Bodies of Evidence
Medicine and the Politics of the English Inquest, 1830-1926
In Bodies of Evidence, Ian Burney offers an important reinterpretation of the role of the scientific expert in the modern democratic state. At the core of this study lies the coroner's inquest—the ancient tribunal in English law held to account for cases of unexplained death. During the nineteenth and early twentieth centuries, representatives of "progressive" medical science waged a determined campaign to align the methodology of the inquest with a medical model of investigation and explanation. Yet at the same time the inquest was framed within a second powerful and innovative discourse, one based on an appeal to the inquest as a time-honored bulwark of English popular liberties. Bodies of Evidence takes these parallel visions of the inquest as the point of departure for a wide-ranging examination of the historical process of negotiating expert authority in the public realm.
By insisting on the dynamic interplay between the medical and political visions of the inquest, Burney calls into question many of the basic assumptions about the rise of science as a model for socially authoritative knowledge. Among this study's central and innovative claims is that traditional narratives of the rise of expertise in the nineteenth century obscure the tension between the needs of modern governance on the one hand and the politics of expanding popular participation on the other. Along the way, Bodies of Evidence elegantly evokes the workings of one of the more curious institutions of English civil society, an institution whose somber duties before death were performed with surprising (and occasionally unnerving) vitality.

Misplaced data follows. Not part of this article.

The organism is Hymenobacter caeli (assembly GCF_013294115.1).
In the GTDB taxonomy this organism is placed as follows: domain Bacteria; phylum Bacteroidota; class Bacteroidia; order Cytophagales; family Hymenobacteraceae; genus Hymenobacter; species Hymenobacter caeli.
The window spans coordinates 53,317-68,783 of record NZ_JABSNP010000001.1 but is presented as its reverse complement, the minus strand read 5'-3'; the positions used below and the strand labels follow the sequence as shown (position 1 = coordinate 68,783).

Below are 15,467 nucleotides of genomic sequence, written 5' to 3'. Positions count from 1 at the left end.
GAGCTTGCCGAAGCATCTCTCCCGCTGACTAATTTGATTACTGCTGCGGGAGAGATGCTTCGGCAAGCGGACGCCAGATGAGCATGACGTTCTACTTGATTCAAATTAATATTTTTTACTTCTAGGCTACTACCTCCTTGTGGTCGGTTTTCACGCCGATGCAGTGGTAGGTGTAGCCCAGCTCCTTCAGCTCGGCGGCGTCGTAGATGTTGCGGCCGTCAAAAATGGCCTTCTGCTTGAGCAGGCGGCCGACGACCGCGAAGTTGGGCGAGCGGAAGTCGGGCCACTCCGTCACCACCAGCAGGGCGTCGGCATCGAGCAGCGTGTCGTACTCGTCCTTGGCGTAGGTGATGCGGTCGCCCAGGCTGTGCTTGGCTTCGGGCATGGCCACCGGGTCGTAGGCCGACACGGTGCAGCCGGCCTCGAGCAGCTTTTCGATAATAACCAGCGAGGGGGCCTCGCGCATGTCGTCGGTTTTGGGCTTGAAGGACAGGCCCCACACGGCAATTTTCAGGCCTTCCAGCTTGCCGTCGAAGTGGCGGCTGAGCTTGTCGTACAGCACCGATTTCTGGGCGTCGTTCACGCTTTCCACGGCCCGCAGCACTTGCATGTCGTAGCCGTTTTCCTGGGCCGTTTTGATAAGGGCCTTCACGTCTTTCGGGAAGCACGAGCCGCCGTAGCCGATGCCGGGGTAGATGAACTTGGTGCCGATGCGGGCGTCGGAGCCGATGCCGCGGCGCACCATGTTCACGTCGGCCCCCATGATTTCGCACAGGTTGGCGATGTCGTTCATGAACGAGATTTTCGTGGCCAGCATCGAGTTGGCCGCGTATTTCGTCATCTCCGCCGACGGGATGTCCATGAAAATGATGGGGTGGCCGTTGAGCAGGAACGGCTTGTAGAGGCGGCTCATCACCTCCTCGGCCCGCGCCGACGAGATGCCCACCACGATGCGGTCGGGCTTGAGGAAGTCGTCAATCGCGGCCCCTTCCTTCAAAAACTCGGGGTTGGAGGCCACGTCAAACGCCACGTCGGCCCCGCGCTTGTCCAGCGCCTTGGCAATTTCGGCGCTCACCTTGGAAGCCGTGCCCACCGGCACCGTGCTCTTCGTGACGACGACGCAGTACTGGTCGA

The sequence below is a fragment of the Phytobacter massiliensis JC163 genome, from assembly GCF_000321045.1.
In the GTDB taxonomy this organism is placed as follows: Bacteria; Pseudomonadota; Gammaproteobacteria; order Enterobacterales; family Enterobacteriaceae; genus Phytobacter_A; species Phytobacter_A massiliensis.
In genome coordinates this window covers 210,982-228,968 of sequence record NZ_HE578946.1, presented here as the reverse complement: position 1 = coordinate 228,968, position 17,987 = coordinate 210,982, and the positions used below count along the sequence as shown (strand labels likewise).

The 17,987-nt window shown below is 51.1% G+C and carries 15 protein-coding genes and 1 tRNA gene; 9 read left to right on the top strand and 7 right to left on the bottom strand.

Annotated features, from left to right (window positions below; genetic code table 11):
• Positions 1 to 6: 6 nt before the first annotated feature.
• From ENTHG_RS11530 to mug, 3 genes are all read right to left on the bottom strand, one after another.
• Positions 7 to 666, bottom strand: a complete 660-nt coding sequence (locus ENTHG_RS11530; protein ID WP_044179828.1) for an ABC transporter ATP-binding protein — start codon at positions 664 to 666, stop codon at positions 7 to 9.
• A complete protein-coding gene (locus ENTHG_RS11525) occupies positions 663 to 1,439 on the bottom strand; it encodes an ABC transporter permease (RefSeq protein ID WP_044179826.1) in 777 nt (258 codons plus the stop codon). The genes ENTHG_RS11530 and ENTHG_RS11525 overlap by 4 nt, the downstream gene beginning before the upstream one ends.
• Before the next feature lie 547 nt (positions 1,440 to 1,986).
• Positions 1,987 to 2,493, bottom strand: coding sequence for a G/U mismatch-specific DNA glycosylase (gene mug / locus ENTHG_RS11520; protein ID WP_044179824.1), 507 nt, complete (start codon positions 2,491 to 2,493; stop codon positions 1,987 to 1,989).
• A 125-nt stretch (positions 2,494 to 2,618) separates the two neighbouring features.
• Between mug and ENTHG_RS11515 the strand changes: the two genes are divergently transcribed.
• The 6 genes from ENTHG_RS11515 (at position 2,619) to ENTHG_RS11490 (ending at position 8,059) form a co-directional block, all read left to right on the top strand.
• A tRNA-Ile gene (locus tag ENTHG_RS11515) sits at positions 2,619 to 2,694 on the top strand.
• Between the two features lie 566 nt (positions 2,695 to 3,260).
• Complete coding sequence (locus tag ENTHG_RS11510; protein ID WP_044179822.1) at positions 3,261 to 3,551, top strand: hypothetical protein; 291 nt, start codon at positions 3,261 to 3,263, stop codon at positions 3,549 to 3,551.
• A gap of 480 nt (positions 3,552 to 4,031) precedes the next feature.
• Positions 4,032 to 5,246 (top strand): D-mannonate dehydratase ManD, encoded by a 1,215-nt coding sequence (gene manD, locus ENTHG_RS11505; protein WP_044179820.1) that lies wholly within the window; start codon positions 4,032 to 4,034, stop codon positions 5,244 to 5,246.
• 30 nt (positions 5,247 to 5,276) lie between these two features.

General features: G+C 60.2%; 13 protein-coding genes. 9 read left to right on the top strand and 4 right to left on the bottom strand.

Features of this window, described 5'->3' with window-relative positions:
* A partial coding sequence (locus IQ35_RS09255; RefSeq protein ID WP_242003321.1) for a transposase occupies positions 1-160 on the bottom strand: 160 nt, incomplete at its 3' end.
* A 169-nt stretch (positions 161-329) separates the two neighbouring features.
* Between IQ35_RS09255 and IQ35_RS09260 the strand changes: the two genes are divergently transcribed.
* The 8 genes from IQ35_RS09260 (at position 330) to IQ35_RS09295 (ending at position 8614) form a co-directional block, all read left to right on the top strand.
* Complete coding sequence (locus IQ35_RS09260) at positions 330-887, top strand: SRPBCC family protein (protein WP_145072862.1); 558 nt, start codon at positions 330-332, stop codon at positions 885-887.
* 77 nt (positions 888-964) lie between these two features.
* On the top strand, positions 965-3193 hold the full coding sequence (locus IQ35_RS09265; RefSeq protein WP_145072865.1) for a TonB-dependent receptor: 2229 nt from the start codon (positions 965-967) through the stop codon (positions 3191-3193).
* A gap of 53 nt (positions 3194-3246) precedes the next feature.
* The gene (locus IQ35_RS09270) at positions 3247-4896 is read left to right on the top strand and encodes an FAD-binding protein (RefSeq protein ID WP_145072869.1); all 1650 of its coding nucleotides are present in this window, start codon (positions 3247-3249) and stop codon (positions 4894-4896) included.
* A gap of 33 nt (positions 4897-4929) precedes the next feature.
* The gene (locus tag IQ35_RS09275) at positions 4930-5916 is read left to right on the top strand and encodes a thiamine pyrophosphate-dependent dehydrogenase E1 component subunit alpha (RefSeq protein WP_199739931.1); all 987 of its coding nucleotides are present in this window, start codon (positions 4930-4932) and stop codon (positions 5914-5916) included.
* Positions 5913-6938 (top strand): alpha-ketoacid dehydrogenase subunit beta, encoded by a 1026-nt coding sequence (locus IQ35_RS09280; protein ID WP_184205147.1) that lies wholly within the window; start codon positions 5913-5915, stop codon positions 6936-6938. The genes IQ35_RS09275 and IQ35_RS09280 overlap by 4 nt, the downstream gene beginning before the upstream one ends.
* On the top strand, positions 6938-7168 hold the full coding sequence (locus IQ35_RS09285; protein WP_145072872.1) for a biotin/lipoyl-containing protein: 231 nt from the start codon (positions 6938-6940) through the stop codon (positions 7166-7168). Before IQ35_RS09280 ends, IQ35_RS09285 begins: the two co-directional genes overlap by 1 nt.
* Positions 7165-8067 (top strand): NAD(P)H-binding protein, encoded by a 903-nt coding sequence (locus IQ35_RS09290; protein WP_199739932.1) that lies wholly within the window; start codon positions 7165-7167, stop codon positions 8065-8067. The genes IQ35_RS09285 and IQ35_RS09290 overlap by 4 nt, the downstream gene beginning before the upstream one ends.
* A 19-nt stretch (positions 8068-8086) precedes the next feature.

Bringing the concerns of the cultural historian to bear on the histories of medicine and the law and integrating the perspectives of the "new" political history and the history and sociology of scientific knowledge, Bodies of Evidence is a theoretically nuanced and empirically rich account that will have a genuinely cross-disciplinary appeal.
"It is not surprising that spokesmen for an emerging medicolegal community waged a sustained campaign to frame the inquest first and foremost as a tool of applied medical inquiry. But the modern inquest was simultaneously framed within a dynamic contemporary discourse of 'historical' popular liberties. The mere fact of its having survived from at least the twelfth century (some claimed for it an earlier, Saxon pedigree) lent the inquest the trappings of an exemplary embodiment of the 'genius of English reform.'"—from Bodies of Evidence
About the Author
Ian A. Burney is a Wellcome Research Lecturer at the Centre for the History of Science, Technology and Medicine, University of Manchester.
"[A] fascinating story of society endeavoring to find an acceptable modern way to manage the aftermath of death... We now have a comprehensive and strong contextual account of the development of the modern inquest."
"Burney presents a convincing and sophisticated argument."
"The book promises to enthrall not only the medical historian and philosopher but also today's doctors contemplating their relationship with the rest of society."